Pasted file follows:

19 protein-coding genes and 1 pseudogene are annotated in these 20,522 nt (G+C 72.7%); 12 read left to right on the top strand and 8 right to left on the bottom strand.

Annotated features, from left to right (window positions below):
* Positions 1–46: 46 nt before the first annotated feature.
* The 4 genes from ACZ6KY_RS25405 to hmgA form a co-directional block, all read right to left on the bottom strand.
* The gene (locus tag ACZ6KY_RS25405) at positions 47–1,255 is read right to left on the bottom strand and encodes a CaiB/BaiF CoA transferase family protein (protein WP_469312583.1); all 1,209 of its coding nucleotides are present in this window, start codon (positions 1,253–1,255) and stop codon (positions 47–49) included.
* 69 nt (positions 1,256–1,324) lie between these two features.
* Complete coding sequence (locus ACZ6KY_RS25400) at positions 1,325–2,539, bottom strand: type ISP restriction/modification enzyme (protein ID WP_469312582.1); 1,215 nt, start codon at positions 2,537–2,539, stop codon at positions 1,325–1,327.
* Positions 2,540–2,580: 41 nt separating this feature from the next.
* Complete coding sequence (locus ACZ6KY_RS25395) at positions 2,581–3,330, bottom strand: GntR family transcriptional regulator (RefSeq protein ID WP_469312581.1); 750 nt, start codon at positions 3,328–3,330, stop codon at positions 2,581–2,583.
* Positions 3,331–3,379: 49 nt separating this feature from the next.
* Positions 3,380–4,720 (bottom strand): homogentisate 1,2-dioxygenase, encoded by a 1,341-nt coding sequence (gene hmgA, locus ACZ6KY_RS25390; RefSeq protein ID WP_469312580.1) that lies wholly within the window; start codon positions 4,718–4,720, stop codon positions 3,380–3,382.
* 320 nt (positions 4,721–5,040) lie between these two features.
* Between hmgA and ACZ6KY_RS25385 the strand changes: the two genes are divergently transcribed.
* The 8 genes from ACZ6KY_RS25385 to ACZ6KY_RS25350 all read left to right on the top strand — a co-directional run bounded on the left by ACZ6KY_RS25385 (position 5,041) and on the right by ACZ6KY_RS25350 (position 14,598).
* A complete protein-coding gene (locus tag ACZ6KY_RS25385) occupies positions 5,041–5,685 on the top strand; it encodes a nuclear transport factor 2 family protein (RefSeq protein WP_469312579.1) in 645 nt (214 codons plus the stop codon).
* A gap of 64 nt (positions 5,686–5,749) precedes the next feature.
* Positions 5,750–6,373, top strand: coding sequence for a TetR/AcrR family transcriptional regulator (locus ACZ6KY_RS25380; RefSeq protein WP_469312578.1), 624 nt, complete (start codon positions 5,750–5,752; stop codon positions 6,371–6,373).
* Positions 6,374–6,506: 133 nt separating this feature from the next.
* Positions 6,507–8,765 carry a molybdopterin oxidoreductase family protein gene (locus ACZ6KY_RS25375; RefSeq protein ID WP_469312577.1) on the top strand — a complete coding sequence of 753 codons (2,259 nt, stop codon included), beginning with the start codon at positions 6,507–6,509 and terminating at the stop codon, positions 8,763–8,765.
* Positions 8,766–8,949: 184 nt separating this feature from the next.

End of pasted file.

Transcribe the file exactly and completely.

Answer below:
19 protein-coding genes and 1 pseudogene are annotated in these 20,522 nt (G+C 72.7%); 12 read left to right on the top strand and 8 right to left on the bottom strand.

Annotated features, from left to right (window positions below):
* Positions 1–46: 46 nt before the first annotated feature.
* The 4 genes from ACZ6KY_RS25405 to hmgA form a co-directional block, all read right to left on the bottom strand.
* The gene (locus tag ACZ6KY_RS25405) at positions 47–1,255 is read right to left on the bottom strand and encodes a CaiB/BaiF CoA transferase family protein (protein WP_469312583.1); all 1,209 of its coding nucleotides are present in this window, start codon (positions 1,253–1,255) and stop codon (positions 47–49) included.
* 69 nt (positions 1,256–1,324) lie between these two features.
* Complete coding sequence (locus ACZ6KY_RS25400) at positions 1,325–2,539, bottom strand: type ISP restriction/modification enzyme (protein ID WP_469312582.1); 1,215 nt, start codon at positions 2,537–2,539, stop codon at positions 1,325–1,327.
* Positions 2,540–2,580: 41 nt separating this feature from the next.
* Complete coding sequence (locus ACZ6KY_RS25395) at positions 2,581–3,330, bottom strand: GntR family transcriptional regulator (RefSeq protein ID WP_469312581.1); 750 nt, start codon at positions 3,328–3,330, stop codon at positions 2,581–2,583.
* Positions 3,331–3,379: 49 nt separating this feature from the next.
* Positions 3,380–4,720 (bottom strand): homogentisate 1,2-dioxygenase, encoded by a 1,341-nt coding sequence (gene hmgA, locus ACZ6KY_RS25390; RefSeq protein ID WP_469312580.1) that lies wholly within the window; start codon positions 4,718–4,720, stop codon positions 3,380–3,382.
* 320 nt (positions 4,721–5,040) lie between these two features.
* Between hmgA and ACZ6KY_RS25385 the strand changes: the two genes are divergently transcribed.
* The 8 genes from ACZ6KY_RS25385 to ACZ6KY_RS25350 all read left to right on the top strand — a co-directional run bounded on the left by ACZ6KY_RS25385 (position 5,041) and on the right by ACZ6KY_RS25350 (position 14,598).
* A complete protein-coding gene (locus tag ACZ6KY_RS25385) occupies positions 5,041–5,685 on the top strand; it encodes a nuclear transport factor 2 family protein (RefSeq protein WP_469312579.1) in 645 nt (214 codons plus the stop codon).
* A gap of 64 nt (positions 5,686–5,749) precedes the next feature.
* Positions 5,750–6,373, top strand: coding sequence for a TetR/AcrR family transcriptional regulator (locus ACZ6KY_RS25380; RefSeq protein WP_469312578.1), 624 nt, complete (start codon positions 5,750–5,752; stop codon positions 6,371–6,373).
* Positions 6,374–6,506: 133 nt separating this feature from the next.
* Positions 6,507–8,765 carry a molybdopterin oxidoreductase family protein gene (locus ACZ6KY_RS25375; RefSeq protein ID WP_469312577.1) on the top strand — a complete coding sequence of 753 codons (2,259 nt, stop codon included), beginning with the start codon at positions 6,507–6,509 and terminating at the stop codon, positions 8,763–8,765.
* Positions 8,766–8,949: 184 nt separating this feature from the next.